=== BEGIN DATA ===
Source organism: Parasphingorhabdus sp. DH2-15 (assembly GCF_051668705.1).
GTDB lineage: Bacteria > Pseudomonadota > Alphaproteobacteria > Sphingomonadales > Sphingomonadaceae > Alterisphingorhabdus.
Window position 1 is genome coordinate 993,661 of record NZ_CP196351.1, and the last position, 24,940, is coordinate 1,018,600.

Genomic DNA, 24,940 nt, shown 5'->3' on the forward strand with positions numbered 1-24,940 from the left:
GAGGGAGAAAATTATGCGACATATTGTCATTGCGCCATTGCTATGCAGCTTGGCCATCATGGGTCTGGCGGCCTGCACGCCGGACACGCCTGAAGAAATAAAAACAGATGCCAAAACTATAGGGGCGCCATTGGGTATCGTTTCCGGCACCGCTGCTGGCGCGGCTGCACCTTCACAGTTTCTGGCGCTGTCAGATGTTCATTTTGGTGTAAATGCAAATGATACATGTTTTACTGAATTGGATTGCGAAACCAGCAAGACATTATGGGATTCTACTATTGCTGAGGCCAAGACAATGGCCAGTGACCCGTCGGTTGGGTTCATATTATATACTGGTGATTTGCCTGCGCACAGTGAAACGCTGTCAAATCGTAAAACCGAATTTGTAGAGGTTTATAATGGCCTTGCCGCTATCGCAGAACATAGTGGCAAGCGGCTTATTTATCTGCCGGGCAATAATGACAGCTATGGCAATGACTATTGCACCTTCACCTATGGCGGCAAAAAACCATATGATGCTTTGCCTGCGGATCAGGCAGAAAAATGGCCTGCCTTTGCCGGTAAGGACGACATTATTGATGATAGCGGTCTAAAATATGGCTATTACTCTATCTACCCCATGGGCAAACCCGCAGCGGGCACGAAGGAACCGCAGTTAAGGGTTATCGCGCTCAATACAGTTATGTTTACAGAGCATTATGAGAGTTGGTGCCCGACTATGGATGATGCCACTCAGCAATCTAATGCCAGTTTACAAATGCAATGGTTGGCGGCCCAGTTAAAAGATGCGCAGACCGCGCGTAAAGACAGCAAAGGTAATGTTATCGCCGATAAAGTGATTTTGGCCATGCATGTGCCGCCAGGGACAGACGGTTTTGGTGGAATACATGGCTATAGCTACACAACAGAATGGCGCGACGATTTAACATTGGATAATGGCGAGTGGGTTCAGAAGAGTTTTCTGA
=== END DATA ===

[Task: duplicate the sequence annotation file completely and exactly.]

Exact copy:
Source organism: Parasphingorhabdus sp. DH2-15 (assembly GCF_051668705.1).
GTDB lineage: Bacteria > Pseudomonadota > Alphaproteobacteria > Sphingomonadales > Sphingomonadaceae > Alterisphingorhabdus.
Window position 1 is genome coordinate 993,661 of record NZ_CP196351.1, and the last position, 24,940, is coordinate 1,018,600.

Genomic DNA, 24,940 nt, shown 5'->3' on the forward strand with positions numbered 1-24,940 from the left:
GAGGGAGAAAATTATGCGACATATTGTCATTGCGCCATTGCTATGCAGCTTGGCCATCATGGGTCTGGCGGCCTGCACGCCGGACACGCCTGAAGAAATAAAAACAGATGCCAAAACTATAGGGGCGCCATTGGGTATCGTTTCCGGCACCGCTGCTGGCGCGGCTGCACCTTCACAGTTTCTGGCGCTGTCAGATGTTCATTTTGGTGTAAATGCAAATGATACATGTTTTACTGAATTGGATTGCGAAACCAGCAAGACATTATGGGATTCTACTATTGCTGAGGCCAAGACAATGGCCAGTGACCCGTCGGTTGGGTTCATATTATATACTGGTGATTTGCCTGCGCACAGTGAAACGCTGTCAAATCGTAAAACCGAATTTGTAGAGGTTTATAATGGCCTTGCCGCTATCGCAGAACATAGTGGCAAGCGGCTTATTTATCTGCCGGGCAATAATGACAGCTATGGCAATGACTATTGCACCTTCACCTATGGCGGCAAAAAACCATATGATGCTTTGCCTGCGGATCAGGCAGAAAAATGGCCTGCCTTTGCCGGTAAGGACGACATTATTGATGATAGCGGTCTAAAATATGGCTATTACTCTATCTACCCCATGGGCAAACCCGCAGCGGGCACGAAGGAACCGCAGTTAAGGGTTATCGCGCTCAATACAGTTATGTTTACAGAGCATTATGAGAGTTGGTGCCCGACTATGGATGATGCCACTCAGCAATCTAATGCCAGTTTACAAATGCAATGGTTGGCGGCCCAGTTAAAAGATGCGCAGACCGCGCGTAAAGACAGCAAAGGTAATGTTATCGCCGATAAAGTGATTTTGGCCATGCATGTGCCGCCAGGGACAGACGGTTTTGGTGGAATACATGGCTATAGCTACACAACAGAATGGCGCGACGATTTAACATTGGATAATGGCGAGTGGGTTCAGAAGAGTTTTCTGA